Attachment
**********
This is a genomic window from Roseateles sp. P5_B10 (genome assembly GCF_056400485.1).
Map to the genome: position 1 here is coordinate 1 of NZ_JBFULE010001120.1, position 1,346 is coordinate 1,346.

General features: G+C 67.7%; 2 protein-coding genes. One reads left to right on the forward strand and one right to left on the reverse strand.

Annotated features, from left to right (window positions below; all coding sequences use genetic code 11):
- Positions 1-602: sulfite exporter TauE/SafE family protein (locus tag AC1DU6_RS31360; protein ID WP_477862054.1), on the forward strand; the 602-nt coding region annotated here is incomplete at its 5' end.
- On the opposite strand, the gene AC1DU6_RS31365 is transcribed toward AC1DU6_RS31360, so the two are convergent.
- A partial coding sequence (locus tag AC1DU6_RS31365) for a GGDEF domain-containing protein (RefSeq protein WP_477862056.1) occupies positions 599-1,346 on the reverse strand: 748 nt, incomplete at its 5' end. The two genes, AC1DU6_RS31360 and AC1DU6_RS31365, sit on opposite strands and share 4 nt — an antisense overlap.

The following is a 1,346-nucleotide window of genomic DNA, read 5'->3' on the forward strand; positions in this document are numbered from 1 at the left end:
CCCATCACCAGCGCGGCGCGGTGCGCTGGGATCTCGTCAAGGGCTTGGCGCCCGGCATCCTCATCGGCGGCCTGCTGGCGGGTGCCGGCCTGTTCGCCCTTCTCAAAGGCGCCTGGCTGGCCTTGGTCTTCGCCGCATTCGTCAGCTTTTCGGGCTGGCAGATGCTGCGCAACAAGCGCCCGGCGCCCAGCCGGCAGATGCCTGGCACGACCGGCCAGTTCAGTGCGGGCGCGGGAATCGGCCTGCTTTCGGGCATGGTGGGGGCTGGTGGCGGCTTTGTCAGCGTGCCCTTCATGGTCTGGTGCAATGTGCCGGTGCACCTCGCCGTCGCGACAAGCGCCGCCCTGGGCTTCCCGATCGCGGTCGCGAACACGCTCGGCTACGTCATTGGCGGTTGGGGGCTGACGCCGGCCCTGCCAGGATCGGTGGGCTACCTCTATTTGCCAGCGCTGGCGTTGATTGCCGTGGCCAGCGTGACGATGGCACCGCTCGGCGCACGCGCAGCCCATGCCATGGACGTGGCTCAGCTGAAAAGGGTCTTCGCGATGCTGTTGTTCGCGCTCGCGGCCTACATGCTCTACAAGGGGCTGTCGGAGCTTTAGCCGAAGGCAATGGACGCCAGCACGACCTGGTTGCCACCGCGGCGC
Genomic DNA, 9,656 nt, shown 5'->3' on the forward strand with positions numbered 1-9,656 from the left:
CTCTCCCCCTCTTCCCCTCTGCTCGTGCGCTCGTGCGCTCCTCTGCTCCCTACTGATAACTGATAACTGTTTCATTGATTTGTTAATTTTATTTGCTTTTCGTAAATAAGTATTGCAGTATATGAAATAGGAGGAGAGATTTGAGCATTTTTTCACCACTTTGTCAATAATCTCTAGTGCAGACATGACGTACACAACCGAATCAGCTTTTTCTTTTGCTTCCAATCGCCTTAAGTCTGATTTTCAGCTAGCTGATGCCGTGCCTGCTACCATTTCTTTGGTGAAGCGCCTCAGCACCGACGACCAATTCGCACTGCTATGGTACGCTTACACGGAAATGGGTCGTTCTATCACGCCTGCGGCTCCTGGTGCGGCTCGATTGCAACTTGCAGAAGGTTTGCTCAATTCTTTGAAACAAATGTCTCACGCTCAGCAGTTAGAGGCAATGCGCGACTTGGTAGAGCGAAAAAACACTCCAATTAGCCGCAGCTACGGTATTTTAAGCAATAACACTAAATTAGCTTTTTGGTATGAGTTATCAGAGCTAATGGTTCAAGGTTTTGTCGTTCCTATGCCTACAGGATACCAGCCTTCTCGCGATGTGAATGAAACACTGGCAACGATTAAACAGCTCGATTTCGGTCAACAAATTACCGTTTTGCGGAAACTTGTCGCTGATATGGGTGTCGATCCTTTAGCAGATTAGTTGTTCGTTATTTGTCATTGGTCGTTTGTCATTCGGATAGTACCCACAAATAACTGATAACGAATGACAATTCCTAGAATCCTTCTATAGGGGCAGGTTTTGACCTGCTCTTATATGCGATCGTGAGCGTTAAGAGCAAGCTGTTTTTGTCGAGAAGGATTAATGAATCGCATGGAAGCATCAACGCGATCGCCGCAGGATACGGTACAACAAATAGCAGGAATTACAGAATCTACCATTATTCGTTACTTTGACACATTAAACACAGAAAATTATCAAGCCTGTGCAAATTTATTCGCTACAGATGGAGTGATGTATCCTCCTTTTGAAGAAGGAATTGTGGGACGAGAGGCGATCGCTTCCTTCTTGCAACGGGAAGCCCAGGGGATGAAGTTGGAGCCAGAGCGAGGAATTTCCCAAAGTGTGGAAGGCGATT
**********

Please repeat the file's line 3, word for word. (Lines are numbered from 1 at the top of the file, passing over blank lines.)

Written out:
General features: G+C 67.7%; 2 protein-coding genes. One reads left to right on the forward strand and one right to left on the reverse strand.